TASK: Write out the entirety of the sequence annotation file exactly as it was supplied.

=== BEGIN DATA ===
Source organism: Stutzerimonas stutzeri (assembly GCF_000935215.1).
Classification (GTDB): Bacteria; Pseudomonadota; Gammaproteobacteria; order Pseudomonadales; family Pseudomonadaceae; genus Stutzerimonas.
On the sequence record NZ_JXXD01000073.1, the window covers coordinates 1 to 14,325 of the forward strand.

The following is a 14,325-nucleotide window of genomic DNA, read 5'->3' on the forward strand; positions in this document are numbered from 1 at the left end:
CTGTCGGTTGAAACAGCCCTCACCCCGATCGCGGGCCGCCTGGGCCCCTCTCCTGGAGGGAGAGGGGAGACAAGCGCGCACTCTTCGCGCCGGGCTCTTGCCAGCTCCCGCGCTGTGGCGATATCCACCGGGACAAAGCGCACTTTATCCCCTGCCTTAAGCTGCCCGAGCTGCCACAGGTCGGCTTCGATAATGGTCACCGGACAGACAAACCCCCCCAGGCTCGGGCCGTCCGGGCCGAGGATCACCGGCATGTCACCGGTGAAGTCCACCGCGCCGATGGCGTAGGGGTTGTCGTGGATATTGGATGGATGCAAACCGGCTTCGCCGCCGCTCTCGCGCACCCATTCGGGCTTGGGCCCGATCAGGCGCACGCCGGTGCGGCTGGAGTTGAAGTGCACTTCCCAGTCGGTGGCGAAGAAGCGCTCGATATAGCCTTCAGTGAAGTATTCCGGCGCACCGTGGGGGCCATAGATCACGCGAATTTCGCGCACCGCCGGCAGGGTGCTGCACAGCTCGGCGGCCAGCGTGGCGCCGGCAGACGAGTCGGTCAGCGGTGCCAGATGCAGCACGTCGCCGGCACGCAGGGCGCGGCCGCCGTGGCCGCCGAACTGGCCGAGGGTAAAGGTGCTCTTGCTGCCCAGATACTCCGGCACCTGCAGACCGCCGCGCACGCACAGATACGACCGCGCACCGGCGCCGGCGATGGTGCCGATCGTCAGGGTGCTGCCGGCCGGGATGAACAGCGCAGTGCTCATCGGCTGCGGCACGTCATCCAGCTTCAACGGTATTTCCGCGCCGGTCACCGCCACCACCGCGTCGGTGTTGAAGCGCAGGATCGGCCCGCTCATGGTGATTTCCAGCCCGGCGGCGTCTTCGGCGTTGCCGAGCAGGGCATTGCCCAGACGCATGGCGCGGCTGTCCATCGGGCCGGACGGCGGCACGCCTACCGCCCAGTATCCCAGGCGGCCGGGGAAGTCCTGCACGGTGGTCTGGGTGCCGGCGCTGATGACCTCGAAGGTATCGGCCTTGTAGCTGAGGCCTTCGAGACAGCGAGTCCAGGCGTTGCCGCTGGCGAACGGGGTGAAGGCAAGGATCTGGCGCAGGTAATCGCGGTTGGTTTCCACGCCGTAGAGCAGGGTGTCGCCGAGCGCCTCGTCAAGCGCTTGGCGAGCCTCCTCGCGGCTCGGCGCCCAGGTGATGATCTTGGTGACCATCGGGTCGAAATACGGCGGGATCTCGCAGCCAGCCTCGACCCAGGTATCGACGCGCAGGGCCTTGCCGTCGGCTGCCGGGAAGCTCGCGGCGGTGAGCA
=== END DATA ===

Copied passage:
Source organism: Stutzerimonas stutzeri (assembly GCF_000935215.1).
Classification (GTDB): Bacteria; Pseudomonadota; Gammaproteobacteria; order Pseudomonadales; family Pseudomonadaceae; genus Stutzerimonas.
On the sequence record NZ_JXXD01000073.1, the window covers coordinates 1 to 14,325 of the forward strand.

The following is a 14,325-nucleotide window of genomic DNA, read 5'->3' on the forward strand; positions in this document are numbered from 1 at the left end:
CTGTCGGTTGAAACAGCCCTCACCCCGATCGCGGGCCGCCTGGGCCCCTCTCCTGGAGGGAGAGGGGAGACAAGCGCGCACTCTTCGCGCCGGGCTCTTGCCAGCTCCCGCGCTGTGGCGATATCCACCGGGACAAAGCGCACTTTATCCCCTGCCTTAAGCTGCCCGAGCTGCCACAGGTCGGCTTCGATAATGGTCACCGGACAGACAAACCCCCCCAGGCTCGGGCCGTCCGGGCCGAGGATCACCGGCATGTCACCGGTGAAGTCCACCGCGCCGATGGCGTAGGGGTTGTCGTGGATATTGGATGGATGCAAACCGGCTTCGCCGCCGCTCTCGCGCACCCATTCGGGCTTGGGCCCGATCAGGCGCACGCCGGTGCGGCTGGAGTTGAAGTGCACTTCCCAGTCGGTGGCGAAGAAGCGCTCGATATAGCCTTCAGTGAAGTATTCCGGCGCACCGTGGGGGCCATAGATCACGCGAATTTCGCGCACCGCCGGCAGGGTGCTGCACAGCTCGGCGGCCAGCGTGGCGCCGGCAGACGAGTCGGTCAGCGGTGCCAGATGCAGCACGTCGCCGGCACGCAGGGCGCGGCCGCCGTGGCCGCCGAACTGGCCGAGGGTAAAGGTGCTCTTGCTGCCCAGATACTCCGGCACCTGCAGACCGCCGCGCACGCACAGATACGACCGCGCACCGGCGCCGGCGATGGTGCCGATCGTCAGGGTGCTGCCGGCCGGGATGAACAGCGCAGTGCTCATCGGCTGCGGCACGTCATCCAGCTTCAACGGTATTTCCGCGCCGGTCACCGCCACCACCGCGTCGGTGTTGAAGCGCAGGATCGGCCCGCTCATGGTGATTTCCAGCCCGGCGGCGTCTTCGGCGTTGCCGAGCAGGGCATTGCCCAGACGCATGGCGCGGCTGTCCATCGGGCCGGACGGCGGCACGCCTACCGCCCAGTATCCCAGGCGGCCGGGGAAGTCCTGCACGGTGGTCTGGGTGCCGGCGCTGATGACCTCGAAGGTATCGGCCTTGTAGCTGAGGCCTTCGAGACAGCGAGTCCAGGCGTTGCCGCTGGCGAACGGGGTGAAGGCAAGGATCTGGCGCAGGTAATCGCGGTTGGTTTCCACGCCGTAGAGCAGGGTGTCGCCGAGCGCCTCGTCAAGCGCTTGGCGAGCCTCCTCGCGGCTCGGCGCCCAGGTGATGATCTTGGTGACCATCGGGTCGAAATACGGCGGGATCTCGCAGCCAGCCTCGACCCAGGTATCGACGCGCAGGGCCTTGCCGTCGGCTGCCGGGAAGCTCGCGGCGGTGAGCA